Dry and warm weather continues to elevate the drought concerns in California.
The most recent U.S. Drought Monitor shows 33 percent of the state in the most critical drought category, exceptional drought. This area grew about eight percent from just a week ago. The new areas covered in this category include more of the San Joaquin Valley, southern Sierra and parts of Shasta, Plumas and Lassen counties.
Extreme and exceptional drought together covers 77 percent of the state. All of California remains in severe drought.
Reservoir levels are now starting to go down as well. The state is past peak inflow for reservoirs, and Folsom Lake has dropped to 49 percent of capacity. Most Northern California reservoirs are now below 45 percent of capacity.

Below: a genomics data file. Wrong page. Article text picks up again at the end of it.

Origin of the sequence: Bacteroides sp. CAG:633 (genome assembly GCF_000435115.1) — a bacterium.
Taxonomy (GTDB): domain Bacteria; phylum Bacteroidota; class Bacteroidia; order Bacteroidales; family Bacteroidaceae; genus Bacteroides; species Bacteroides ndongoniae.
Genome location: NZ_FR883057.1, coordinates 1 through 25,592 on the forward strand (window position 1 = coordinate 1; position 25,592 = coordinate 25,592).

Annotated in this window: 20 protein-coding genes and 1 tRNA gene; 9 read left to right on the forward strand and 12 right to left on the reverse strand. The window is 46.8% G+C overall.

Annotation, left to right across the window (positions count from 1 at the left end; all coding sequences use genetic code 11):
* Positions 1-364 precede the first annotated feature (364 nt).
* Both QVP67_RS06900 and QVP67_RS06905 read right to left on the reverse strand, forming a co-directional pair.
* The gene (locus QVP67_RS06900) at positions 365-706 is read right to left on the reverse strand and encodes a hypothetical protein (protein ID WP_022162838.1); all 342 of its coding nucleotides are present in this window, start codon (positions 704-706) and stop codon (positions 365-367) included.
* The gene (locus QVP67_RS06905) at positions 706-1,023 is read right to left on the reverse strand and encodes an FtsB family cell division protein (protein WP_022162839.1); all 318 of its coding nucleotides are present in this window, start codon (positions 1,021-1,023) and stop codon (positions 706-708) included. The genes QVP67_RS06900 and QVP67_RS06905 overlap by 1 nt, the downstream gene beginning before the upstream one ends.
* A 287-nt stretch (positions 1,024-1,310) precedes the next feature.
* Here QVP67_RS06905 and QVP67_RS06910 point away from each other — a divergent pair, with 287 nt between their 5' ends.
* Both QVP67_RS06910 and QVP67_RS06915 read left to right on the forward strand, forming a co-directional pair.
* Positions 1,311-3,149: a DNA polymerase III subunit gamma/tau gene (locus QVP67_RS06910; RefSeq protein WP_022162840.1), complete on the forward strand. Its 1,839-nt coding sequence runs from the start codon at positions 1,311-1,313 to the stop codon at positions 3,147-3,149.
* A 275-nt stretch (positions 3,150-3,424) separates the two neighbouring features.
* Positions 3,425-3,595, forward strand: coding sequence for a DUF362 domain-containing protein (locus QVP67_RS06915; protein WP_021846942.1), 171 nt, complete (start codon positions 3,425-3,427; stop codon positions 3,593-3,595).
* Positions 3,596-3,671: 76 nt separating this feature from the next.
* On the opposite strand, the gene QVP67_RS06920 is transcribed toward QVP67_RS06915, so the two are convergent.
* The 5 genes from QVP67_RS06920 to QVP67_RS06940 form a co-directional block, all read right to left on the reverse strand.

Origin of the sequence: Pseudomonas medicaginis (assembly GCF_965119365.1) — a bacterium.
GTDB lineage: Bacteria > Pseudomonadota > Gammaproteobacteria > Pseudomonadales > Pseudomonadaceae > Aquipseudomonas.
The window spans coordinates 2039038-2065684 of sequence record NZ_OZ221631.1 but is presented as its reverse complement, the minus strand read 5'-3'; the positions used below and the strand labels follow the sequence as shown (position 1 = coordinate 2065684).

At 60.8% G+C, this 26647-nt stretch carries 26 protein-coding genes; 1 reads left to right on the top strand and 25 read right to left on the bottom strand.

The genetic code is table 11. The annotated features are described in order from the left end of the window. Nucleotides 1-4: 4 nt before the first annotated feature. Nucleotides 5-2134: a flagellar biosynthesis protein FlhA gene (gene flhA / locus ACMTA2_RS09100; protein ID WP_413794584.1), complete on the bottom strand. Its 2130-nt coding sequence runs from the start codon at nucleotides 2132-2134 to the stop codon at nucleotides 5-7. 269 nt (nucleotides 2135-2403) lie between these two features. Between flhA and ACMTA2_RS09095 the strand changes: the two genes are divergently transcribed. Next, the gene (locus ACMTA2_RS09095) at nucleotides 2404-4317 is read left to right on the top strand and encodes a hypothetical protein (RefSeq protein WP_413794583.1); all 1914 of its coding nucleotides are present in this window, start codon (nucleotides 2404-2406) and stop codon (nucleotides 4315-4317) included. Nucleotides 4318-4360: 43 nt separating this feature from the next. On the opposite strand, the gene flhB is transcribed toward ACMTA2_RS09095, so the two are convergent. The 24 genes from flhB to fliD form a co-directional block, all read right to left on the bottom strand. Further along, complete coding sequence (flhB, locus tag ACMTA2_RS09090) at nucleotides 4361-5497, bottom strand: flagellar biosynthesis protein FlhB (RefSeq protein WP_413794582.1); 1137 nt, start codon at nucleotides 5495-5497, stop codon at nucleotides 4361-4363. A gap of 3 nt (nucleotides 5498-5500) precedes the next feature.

Relief may come in the form of a growing El Nino event setting up in the equatorial Pacific waters. El Nino is the warming of Pacific waters, which in some years has provided abundant rainfall for California.
The Climate Prediction Center is forecasting a 75 to 80 percent chance of a moderate El Nino event October through December. This isn't a guarantee for rain, but it gives a slightly better chance of seeing above normal precipitation.